and with all the effort, she lifted her head 

As soon as she see me, with a faint smile and with whatever strength she had, and says "I thought you will never come"

That shattered my heart at that very minute.

I did ask her why did you think I won't come,

And she replied by saying "I have covid, no one visits when somebody gets covid, even the sons"

I replied -" I am here"

Those words hurt me, her thought process that I might not come was shattering, to say the least, but what I was feeling did not matter, what mattered was her and her well-being.

There was so much stigma around covid and the fact that she was in a ward where the patients were left alone by their respective families in hands of nurses who don't attend to them as a family member does. My mother reckoned the same. And I could not condemn her for thinking that, we had been hearing stories all over the news channel, how the deceased bodies were left in the hospital and how there have been mass burials. The covid shook us beyond our imagination and crushed us in ways that still haunt us.

I could see that my mother was terrified, afraid of the people in PPE kits, panicked, sad, and just pleading with us to take her home, at one point she just said to kill her instead of keeping her there in that ICU

I cannot decipher the emotion which we went through and it still gives me shivers to even think of that time.

The journey to her recovery was filled with tears, uncertainty, anxiety, and a lot of praying,

My brother and I had to stay in the hospital so that we could take care of her, even though we were outside of the covid ward - we knew that we just had to be there.

We were just enabled to give her food and come out from the ward.

realizing the fact that my mother was afraid that she will not withstand this virus, we decided not to wear a PPE kit, mask, or gloves to make sure that she doesn't have anything to be worried about and that the virus is not a big deal, even though we were at risk of getting exposed to covid, we simply did not mind, we wanted her not to panic and now when I look at it, it feels it worked.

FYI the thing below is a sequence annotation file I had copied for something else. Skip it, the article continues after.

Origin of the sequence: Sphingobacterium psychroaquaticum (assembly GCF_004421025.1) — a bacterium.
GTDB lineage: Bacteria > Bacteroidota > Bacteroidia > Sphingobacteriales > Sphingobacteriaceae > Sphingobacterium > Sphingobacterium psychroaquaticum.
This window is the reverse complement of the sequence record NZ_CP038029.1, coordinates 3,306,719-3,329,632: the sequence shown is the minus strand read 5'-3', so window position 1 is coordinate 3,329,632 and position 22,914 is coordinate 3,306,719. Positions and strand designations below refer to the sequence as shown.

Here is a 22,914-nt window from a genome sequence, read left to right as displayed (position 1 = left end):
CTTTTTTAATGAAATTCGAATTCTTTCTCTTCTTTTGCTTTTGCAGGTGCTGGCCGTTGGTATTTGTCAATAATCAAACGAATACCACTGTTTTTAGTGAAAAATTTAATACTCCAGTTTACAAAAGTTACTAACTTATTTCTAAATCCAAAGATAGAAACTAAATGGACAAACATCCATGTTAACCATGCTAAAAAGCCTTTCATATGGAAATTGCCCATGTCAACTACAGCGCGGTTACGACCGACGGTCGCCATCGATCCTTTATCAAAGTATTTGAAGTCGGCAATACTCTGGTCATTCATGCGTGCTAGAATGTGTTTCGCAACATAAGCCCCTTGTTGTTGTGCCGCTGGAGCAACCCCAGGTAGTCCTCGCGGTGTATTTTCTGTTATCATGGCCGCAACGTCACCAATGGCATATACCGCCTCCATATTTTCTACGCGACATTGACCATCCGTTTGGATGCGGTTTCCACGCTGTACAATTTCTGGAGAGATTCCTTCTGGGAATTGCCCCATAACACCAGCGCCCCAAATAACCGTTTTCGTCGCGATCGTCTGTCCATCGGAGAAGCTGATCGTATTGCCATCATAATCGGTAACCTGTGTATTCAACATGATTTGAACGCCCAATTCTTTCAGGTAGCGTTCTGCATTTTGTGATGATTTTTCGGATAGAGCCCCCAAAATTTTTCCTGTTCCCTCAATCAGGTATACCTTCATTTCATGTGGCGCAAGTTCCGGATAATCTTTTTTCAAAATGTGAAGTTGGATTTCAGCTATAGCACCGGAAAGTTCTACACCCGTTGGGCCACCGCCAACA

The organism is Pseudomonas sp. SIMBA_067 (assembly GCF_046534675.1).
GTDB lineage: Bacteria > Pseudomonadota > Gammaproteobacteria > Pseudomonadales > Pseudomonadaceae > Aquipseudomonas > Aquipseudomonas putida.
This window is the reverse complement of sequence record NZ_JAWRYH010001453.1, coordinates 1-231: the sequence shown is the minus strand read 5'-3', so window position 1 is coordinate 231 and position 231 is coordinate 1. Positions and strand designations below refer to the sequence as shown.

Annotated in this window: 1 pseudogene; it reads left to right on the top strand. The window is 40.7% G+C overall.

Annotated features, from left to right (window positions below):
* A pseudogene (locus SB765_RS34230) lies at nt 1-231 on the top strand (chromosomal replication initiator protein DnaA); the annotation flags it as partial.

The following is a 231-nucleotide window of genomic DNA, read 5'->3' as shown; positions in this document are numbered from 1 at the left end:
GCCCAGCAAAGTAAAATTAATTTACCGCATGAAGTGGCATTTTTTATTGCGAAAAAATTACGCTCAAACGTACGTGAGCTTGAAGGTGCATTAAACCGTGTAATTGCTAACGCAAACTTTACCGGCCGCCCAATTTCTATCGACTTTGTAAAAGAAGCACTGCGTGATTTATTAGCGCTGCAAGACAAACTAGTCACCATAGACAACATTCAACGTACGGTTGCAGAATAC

We went through gallons of emotions during that treatment, financially it broke us, we toiled to get certain injections because of no stock, and our relatives did not come to visit us because of obvious reasons, it was just I and my brother coping with all the challenges and honestly it was too much to take up.

After a straight 14 days of treatment, my mother was finally shifted to a general word, it was a miracle that she survived and doctors said that it is indeed one, because someone with a 40% oxygen level getting recovered in such a short span was a rare thing 

but my mother did.

Today when I reweigh that whole situation and think about it, I know for sure that professional progress and financial growth are not my focus, Family is the prime priority because we never know when we will lose them, I can always earn the money and grow in career, but will not have the people back if I lose them.

All I do now is thank god because I have got another opportunity to spend time with my mother and family, and I would not want to lose it for any reason.

Covid was the worst, it has been painful for everyone who had to go through it, but it did teach us certain lessons, such that life is fragile and you need to make a most of it.